This week, the Supreme Court considers the regulation of broadcasting nudity and cursing for broadcast television networks. This case has to do with the broadcasting of cursing between celebrities Nicole Richie and Cher during an awards show aired by FOX. In my opinion, there is a place for the FCC to regulate this content on a property (the airwaves) that are a public good.
There Is An Importance To Keeping Some Programming Decent
As a viewer, I should have some expectation that the programming that airs on broadcast television is decent. This past week, the four highest rated programs were all of the NFL Wild Card Round playoff games. For anyone that has attended a NFL football game in person, there is an enormous amount of gratuitous profanity and offensive language used by the players and coaches. To say that the broadcaster should let this language flow freely is disrespectful to the audience and the players. There ought to be respect for their privacy to conduct their professional business (the games) without censorship. However, the viewers and listeners of the game know this is going on, mostly because we can read the lips of the players in close-up shots. In addition, you could support the team you are vouching on to win simply by playing some fun sports betting games via https://phxbiker.com.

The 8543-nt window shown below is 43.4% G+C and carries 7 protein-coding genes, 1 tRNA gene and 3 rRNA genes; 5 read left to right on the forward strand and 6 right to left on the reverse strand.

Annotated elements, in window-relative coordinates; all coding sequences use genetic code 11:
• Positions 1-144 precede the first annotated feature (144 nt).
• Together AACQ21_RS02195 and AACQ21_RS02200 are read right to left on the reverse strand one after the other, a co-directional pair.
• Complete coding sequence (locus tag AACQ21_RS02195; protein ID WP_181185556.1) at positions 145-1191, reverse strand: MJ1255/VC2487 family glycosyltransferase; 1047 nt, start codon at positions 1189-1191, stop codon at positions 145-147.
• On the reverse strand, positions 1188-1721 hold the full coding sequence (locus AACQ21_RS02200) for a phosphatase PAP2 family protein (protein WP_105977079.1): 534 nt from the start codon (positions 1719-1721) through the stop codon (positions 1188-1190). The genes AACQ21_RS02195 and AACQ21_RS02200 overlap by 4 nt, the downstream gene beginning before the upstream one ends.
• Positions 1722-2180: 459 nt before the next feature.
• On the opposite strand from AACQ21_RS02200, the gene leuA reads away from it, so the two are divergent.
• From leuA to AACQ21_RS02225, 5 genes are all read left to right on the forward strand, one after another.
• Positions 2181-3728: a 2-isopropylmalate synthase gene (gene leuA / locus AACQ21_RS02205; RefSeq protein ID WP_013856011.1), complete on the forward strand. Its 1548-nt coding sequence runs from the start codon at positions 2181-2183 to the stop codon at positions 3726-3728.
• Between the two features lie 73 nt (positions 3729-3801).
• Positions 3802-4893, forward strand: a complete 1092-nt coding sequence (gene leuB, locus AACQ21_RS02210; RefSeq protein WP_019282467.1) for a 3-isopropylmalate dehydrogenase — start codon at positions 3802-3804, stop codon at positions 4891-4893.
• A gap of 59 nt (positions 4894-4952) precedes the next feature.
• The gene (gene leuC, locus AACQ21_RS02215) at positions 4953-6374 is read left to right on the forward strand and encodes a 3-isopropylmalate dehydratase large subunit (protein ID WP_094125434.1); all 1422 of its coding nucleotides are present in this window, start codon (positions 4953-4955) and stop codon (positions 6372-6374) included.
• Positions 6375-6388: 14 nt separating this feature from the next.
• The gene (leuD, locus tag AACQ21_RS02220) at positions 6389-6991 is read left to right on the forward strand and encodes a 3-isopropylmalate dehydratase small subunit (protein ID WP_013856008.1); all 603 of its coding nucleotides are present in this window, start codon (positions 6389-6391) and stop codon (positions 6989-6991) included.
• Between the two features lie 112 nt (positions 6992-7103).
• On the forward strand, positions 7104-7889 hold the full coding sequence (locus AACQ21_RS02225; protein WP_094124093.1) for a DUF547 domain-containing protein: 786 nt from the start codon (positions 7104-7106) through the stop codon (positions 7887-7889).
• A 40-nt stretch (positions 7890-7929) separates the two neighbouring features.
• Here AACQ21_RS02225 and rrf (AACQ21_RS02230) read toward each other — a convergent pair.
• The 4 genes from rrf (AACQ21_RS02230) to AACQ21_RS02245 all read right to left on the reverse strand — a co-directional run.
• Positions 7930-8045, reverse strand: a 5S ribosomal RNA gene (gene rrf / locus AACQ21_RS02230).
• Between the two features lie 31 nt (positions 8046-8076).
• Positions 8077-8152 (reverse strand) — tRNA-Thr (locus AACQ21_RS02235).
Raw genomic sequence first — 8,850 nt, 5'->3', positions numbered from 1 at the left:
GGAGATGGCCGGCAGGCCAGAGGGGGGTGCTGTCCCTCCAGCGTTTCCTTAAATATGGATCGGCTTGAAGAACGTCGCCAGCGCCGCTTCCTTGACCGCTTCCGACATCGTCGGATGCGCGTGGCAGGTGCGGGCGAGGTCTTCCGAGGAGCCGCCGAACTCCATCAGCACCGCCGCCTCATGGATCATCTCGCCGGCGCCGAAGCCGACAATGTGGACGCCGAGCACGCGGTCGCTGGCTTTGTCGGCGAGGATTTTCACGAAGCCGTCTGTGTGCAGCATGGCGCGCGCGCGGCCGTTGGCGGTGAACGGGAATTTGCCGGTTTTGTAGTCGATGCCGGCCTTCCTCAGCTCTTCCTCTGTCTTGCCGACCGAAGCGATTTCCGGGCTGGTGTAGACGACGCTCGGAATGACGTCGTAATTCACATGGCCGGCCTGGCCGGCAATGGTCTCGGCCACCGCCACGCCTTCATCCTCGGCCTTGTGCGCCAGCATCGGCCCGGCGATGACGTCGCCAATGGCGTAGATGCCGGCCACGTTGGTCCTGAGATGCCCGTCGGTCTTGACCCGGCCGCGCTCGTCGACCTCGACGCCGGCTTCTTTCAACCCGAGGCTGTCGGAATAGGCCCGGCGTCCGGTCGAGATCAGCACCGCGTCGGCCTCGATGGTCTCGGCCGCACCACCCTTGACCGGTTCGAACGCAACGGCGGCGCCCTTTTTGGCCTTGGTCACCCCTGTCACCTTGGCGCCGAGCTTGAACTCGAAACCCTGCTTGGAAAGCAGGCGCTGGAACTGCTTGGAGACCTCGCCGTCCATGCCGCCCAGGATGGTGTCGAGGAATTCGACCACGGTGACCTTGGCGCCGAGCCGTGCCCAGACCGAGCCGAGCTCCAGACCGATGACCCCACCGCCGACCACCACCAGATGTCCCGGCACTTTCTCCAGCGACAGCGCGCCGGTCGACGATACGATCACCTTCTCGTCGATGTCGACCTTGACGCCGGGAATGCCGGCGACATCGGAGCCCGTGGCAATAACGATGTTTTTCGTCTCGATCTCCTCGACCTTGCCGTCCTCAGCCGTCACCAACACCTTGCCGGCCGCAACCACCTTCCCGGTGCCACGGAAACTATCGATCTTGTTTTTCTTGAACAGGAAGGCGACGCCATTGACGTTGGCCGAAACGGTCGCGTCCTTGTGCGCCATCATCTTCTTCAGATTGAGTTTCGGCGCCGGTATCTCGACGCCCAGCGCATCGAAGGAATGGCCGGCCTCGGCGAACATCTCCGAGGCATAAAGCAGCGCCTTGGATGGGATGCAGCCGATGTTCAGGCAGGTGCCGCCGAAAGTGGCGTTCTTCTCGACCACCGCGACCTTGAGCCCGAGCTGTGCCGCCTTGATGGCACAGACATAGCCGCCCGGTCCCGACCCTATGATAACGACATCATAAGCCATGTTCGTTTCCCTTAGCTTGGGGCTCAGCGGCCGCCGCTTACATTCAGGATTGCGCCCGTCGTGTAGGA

There Are Vague Instances And Exceptions To the Rule
In the instance of Cher and Nicole Richie, there had to be contingencies by the broadcasters to prepare for a possibility that cursing would occur. Award shows are largely scripted events, not much different than any sitcom or drama that airs nightly on broadcast television.
For instance, a live television newscast should not expect that there is cursing or nudity, as they are not able to tell without foresight as much as a scripted program could tell that cursing or nudity could occur. The context of this programming is not to air it as gratuitous or intentionally attempting to offend the audience.
Make Fewer Rules and Enforce Them Better
The FCC and the broadcast networks should work more in tandem to set very few ground rules to make the enforcement of the laws more objective. They should be open and clear into the language that is considered offensive, such as the “Filthy Words” that George Carlin was known for using in his act. Also, make sure that there is obvious descriptions of what qualifies as gratuitous nudity. I think most of the broadcasters know where to draw the line if they are given easy-to-follow guidelines.